Friday, August 29, 2008

james howard kunstler

I just finished the Long Emergency by JHK (published 2005). I don't think I learned anything what I would call news, but JHK has an interesting way of looking at things. And I think this long paragraph pretty much sums up what we're looking at in our peaked oil future:

"The picture is further clouded by the notion of substitutability, a doctrine based on the observation that the sensitive device we call the market seems to call forth new resources as old resources become problematic (usually expressed in terms of higher prices). Hence, when trees grew scarce in England during the Little Ice Age (1560-1850), people there began to use more coal to keep warm, which caused people to dig deeper for it, which called forth the innovation of the steam engine to drain water from the mines so the miners wouldn't drown. However, an interesting positive feedback loop was set in motion. The invention of the steam engine (a magical product of human ingenuity) provoked the invention of other new machines, and then of factories with machines, which prompted the need for better indoor lighting, which stimulated the use of petroleum, which produced brighter light than candles (and was much easier to get than sperm whales), which provoked the development of the oil industry, whose oil was found to work even better in engines than coal did, which led to the massive exploitation of a one-time endowment of concentrated, stored solar energy, which we have directed through pipes of various kinds in an immense flow of entropy, which has resulted in fantastic environmental degradation and human habitat overshoot beyond carrying capacity. It is assumed now that human beings, prompted by the market, will employ ingenuity to discover a substitute for oil and gas, once the price starts to ramp up beyond the "affordable" range. This assumption is apt to prove fallacious because it ignores the fact that the earth is a closed system, while the laws of thermodynamics state that energy can't be created out of nothing, only changed from low entropy to high entropy, and that we have already changed the half of our oil endowment that was easiest to get into dispersed carbon dioxide, which is now ratcheting up global warming and climate change, which might well put the industrial adventure out of business before human ingenuity can come up with a substitute for oil. The solar energy stored for millions of years in oil will now be expressed in higher temperatures, more severe storms, rising sea levels, and harsher conditions for the human species, which, despite its exosomatic technological achievements, remains a part of nature and subject to its laws."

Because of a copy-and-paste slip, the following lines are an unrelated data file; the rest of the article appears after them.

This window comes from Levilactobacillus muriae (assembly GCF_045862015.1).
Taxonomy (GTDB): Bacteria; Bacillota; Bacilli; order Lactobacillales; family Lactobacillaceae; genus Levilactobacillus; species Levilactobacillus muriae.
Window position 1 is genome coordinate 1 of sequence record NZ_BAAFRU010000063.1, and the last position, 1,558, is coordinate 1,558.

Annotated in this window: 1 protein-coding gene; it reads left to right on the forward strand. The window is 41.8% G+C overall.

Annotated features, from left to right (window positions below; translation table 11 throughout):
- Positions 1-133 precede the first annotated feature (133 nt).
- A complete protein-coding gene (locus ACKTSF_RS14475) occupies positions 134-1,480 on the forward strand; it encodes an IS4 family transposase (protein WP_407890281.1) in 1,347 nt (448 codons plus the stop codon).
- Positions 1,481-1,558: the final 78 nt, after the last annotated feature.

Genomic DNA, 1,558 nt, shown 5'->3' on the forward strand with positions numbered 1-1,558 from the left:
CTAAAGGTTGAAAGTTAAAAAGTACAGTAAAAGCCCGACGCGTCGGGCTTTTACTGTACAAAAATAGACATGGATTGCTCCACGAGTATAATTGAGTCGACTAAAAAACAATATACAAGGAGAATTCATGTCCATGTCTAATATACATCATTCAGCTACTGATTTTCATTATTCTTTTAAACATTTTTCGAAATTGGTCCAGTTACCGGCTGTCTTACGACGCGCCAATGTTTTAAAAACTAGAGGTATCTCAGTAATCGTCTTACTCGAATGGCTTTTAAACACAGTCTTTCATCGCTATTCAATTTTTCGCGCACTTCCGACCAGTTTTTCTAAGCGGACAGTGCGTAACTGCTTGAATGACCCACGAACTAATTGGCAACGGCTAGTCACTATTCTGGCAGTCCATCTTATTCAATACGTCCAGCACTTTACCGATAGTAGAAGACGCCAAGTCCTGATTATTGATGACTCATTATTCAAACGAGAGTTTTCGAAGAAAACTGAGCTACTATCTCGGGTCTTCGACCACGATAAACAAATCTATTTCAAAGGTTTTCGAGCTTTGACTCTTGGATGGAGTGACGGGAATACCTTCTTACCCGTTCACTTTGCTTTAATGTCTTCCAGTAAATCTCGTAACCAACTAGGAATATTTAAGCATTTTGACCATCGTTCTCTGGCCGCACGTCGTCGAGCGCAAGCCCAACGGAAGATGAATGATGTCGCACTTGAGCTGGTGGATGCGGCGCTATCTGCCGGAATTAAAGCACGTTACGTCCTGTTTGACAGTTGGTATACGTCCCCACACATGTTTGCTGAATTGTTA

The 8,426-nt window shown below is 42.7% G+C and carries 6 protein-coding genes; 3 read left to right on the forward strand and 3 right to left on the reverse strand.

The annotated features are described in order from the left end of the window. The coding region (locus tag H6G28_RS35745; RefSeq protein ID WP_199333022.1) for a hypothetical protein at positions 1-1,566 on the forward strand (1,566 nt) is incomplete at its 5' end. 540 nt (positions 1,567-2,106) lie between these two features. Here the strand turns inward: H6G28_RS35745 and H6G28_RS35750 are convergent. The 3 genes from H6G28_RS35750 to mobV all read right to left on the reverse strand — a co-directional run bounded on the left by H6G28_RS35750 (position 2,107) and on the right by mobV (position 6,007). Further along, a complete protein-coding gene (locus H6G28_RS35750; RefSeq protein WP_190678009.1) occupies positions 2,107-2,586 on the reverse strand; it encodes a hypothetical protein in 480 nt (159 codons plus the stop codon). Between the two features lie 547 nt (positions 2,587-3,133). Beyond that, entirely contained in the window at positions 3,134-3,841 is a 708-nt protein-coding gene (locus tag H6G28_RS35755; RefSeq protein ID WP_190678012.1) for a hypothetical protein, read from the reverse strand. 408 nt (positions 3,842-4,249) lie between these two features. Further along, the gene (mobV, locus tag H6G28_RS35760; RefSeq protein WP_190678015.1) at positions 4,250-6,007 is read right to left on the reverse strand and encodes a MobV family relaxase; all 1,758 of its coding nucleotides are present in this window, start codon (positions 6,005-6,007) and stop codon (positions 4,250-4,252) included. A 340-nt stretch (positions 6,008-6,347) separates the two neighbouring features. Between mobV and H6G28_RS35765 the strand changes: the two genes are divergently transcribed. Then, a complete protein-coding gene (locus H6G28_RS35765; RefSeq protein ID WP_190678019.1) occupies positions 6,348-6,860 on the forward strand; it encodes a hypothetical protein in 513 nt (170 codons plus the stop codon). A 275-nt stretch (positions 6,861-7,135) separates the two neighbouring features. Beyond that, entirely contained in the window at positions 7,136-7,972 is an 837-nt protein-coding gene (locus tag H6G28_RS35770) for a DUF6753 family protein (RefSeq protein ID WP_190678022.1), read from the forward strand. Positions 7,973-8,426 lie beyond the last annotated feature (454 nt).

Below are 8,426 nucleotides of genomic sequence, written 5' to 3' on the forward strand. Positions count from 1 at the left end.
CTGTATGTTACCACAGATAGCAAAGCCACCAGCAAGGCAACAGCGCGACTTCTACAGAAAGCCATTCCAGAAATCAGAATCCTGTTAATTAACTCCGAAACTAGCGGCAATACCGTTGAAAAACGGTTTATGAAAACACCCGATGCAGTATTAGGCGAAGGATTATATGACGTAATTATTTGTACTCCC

He also says that when the peak oil transition comes, "The loss of hallucinated wealth will be stupendous." I guess when the civilization bubble pops, it'll be a big one.

JHK isn't the most optimistic person I've ever met, and yet he has some hopeful things to say. One is that small town surrounded by farmland is the place survival will be easiest. That many of us will be engaged in farm work and small craft handiwork, by necessity of survival. To me, it means a less mediated world, and I welcome that with open arms. Caring for one's self, family, and community takes a lot of time, and gives a lot of reward, although money has nothing to do with it. It's a different kind of wealth, one that cannot be folded up into an imported imitation leather wallet & put in your back pocket.

Hakim is reading the Geography of Nowhere, about the rise and fall of cars and suburbs, also by JHK, and I am looking forward to that. JHK might be a cranky older guy, but he's also snarky, incredibly insightful, and full of wit. He has a lot of interesting things to say.


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